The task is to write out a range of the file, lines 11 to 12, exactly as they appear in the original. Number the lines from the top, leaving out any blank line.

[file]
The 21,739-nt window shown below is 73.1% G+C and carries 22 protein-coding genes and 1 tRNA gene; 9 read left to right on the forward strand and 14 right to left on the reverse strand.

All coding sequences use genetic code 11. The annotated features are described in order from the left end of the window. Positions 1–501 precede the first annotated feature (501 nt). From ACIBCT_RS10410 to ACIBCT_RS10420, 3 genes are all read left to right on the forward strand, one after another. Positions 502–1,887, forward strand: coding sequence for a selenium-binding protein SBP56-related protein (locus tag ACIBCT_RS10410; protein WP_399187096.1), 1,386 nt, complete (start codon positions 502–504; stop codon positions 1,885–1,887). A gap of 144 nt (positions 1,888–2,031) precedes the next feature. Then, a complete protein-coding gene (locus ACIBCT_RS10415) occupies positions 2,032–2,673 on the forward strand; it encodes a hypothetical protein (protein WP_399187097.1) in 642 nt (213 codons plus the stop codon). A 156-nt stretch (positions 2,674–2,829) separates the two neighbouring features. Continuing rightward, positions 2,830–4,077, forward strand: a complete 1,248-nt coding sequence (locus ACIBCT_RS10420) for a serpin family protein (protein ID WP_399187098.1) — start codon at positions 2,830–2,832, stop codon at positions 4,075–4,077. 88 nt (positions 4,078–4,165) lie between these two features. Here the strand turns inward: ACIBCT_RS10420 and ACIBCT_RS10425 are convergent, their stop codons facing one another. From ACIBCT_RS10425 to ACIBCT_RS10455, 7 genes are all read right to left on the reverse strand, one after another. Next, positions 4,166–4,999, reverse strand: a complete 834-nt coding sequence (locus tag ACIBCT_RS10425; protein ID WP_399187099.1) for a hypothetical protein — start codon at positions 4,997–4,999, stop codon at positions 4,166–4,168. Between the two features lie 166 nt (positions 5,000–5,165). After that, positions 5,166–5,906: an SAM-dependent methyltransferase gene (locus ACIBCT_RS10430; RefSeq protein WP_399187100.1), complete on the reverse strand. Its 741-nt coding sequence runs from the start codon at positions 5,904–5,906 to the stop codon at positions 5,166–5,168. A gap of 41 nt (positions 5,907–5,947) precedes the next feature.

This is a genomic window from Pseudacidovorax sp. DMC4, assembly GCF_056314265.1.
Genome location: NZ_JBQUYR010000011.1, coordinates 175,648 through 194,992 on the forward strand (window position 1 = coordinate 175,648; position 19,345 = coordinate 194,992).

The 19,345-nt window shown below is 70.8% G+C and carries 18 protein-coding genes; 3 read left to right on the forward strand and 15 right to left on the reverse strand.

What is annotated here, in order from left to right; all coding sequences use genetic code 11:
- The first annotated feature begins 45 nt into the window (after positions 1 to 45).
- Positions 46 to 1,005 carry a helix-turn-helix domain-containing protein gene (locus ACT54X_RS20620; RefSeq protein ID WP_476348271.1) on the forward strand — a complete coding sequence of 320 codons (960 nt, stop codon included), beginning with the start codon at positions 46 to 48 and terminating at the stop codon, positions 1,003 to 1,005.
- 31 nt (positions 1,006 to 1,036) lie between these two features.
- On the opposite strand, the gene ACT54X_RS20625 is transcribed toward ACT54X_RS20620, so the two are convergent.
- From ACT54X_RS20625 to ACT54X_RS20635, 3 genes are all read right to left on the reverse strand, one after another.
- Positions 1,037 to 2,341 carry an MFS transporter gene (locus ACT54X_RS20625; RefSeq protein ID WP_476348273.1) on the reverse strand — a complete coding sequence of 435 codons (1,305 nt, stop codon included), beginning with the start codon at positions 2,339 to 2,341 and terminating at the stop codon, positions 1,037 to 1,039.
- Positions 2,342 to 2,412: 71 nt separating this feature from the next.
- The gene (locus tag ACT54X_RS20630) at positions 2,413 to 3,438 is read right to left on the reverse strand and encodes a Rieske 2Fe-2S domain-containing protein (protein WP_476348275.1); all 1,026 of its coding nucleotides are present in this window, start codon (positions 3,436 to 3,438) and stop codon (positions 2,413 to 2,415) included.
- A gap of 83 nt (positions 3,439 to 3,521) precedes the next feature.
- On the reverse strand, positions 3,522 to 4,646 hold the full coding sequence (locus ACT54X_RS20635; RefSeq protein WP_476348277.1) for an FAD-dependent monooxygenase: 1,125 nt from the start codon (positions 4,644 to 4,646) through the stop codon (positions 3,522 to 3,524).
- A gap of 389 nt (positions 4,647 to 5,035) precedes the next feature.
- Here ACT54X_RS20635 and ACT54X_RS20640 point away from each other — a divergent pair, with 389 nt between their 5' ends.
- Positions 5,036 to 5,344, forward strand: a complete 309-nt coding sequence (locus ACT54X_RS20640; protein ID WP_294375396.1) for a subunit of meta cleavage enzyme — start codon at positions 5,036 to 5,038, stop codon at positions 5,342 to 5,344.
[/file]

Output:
- From ACT54X_RS20625 to ACT54X_RS20635, 3 genes are all read right to left on the reverse strand, one after another.
- Positions 1,037 to 2,341 carry an MFS transporter gene (locus ACT54X_RS20625; RefSeq protein ID WP_476348273.1) on the reverse strand — a complete coding sequence of 435 codons (1,305 nt, stop codon included), beginning with the start codon at positions 2,339 to 2,341 and terminating at the stop codon, positions 1,037 to 1,039.